Today's gospel turns our attention to the Lenten practice of prayer, with the model Christian prayer, the Lord's Prayer.
The prayer only appears in Matthew and Luke. Luke's version is much briefer.
2 ...Father, hallowed be thy name. Thy kingdom come.
3 Give us each day our daily bread;
4 and forgive us our sins, for we ourselves forgive every one who is indebted to us; and lead us not into temptation."
Matthew's version is the one we usually recite
Catholic Study Bible
9 ...Our Father who art in heaven, Hallowed be thy name.
10 Thy kingdom come. Thy will be done, On earth as it is in heaven.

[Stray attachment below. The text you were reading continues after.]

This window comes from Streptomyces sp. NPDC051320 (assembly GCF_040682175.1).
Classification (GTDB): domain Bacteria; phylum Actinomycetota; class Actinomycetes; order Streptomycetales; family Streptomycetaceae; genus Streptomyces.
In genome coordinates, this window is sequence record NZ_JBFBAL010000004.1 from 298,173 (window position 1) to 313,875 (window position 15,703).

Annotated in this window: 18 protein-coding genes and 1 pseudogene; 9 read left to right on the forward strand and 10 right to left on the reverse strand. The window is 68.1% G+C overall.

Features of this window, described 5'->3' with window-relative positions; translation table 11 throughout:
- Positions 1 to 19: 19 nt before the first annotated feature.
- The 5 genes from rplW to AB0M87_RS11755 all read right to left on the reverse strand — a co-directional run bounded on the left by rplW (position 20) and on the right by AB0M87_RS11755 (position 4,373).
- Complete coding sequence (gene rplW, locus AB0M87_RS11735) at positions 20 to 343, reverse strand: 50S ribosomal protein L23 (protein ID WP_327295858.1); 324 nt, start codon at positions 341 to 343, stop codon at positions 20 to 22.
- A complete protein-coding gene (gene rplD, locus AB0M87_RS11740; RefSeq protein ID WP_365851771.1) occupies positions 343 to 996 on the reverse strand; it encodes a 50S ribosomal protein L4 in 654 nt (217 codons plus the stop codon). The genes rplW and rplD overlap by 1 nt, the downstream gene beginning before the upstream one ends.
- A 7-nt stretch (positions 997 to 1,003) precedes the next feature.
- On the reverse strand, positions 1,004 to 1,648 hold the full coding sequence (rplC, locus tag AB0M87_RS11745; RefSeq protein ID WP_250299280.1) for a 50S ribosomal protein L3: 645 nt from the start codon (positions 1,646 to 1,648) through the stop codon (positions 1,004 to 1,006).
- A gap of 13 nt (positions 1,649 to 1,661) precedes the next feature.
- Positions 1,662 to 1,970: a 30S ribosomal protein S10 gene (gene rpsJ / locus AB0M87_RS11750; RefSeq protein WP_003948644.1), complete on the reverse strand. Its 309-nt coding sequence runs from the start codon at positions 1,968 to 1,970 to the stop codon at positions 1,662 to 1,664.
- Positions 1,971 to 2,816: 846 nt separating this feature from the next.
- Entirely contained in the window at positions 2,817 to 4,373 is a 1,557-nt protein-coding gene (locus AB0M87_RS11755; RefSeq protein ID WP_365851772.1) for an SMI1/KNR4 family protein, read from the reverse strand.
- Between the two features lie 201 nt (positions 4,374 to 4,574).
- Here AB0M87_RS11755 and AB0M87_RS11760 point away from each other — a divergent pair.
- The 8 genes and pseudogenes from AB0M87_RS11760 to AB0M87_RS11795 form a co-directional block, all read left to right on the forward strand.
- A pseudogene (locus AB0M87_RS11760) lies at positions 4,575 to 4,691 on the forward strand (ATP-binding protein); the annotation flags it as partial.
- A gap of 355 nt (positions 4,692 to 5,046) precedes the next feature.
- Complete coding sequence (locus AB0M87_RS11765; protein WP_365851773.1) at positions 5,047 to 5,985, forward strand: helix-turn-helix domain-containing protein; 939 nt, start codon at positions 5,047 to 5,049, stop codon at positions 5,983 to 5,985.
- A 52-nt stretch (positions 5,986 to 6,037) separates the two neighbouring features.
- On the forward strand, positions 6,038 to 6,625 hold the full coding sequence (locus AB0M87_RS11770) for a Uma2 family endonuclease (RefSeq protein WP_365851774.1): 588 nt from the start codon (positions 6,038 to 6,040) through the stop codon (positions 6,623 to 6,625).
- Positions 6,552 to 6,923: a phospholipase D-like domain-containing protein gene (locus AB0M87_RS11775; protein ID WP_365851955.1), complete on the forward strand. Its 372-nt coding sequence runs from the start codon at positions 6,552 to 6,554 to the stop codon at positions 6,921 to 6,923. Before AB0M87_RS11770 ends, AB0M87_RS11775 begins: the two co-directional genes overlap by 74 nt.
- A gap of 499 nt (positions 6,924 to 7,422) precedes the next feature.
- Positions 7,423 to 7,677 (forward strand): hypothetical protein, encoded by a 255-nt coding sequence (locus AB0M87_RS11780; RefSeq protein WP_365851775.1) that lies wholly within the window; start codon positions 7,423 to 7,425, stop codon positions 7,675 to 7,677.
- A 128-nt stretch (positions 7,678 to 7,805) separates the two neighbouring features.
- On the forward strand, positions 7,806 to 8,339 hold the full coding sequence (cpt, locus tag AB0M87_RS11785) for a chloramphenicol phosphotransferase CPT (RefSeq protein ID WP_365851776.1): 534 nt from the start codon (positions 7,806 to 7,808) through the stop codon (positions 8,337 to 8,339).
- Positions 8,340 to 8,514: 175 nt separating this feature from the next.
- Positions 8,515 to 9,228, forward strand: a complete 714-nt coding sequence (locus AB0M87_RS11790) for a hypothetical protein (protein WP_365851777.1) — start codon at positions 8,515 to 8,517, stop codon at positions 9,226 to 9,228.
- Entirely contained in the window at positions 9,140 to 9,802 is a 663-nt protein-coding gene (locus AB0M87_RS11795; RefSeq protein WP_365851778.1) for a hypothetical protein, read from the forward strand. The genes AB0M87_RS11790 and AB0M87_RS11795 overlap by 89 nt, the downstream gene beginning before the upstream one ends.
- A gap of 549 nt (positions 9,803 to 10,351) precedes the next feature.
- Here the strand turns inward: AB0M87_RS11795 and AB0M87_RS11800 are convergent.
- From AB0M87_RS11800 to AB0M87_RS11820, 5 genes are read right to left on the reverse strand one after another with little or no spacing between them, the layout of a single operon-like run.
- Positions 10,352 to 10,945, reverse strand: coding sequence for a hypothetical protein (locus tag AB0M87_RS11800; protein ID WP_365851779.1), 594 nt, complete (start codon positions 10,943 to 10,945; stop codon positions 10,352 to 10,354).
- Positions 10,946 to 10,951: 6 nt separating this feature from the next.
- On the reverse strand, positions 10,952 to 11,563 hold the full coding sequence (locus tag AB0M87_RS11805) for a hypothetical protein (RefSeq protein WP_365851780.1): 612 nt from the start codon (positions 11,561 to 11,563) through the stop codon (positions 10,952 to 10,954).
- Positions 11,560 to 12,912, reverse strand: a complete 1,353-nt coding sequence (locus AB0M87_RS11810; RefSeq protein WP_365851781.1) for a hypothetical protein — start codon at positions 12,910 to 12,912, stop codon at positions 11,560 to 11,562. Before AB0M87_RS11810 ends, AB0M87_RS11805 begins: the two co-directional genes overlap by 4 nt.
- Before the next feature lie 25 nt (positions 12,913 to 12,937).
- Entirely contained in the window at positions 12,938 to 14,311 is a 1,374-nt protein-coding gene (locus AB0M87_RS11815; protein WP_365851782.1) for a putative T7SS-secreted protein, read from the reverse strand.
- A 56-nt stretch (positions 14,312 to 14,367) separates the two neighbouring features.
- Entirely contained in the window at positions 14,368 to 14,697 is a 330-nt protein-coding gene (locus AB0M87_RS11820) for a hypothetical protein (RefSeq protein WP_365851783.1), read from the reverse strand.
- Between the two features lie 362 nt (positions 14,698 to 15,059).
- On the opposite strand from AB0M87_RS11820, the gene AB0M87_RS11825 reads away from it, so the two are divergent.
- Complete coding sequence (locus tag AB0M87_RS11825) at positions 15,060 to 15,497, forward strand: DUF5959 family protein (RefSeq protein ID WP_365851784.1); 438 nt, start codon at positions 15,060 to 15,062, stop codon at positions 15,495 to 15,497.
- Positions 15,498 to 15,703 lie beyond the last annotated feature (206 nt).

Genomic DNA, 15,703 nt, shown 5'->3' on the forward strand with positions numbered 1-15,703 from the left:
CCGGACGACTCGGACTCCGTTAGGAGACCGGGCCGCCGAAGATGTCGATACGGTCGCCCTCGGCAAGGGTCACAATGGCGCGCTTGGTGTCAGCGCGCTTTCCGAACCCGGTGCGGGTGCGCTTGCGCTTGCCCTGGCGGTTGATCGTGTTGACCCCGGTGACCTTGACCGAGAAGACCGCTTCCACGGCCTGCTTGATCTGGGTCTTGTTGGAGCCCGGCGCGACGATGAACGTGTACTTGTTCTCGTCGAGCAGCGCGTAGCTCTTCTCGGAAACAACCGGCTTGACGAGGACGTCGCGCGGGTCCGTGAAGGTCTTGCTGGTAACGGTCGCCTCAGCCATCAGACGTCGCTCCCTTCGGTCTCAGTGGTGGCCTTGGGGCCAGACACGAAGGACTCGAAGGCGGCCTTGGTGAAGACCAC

11 Give us this day our daily bread;
12 And forgive us our debts, As we also have forgiven our debtors;
13 And lead us not into temptation, But deliver us from evil.
Some things worth noting:
1. The prayer is mostly about God.
2. It is always "us" and never "me."
3. Most of what we ask for is spiritual. The only physical thing we ask for is "our daily bread", and even that may be understood as a reference to the Eucharist.
In short, this prayer draws our attention upward. It turns our focus outward.
Particularly when we are wounded, hurting, our tendency is to turn inward, to emotionally circle the wagons. This prayer reminds us that that is precisely the wrong thing to do. When we are hurting we need to look outward, remember that we are part of something larger, the Church. And most of all we need to look up.
Our Father, who art in heaven
He is the only source of true power. With our eyes fixed on heaven we can pass through any adversity.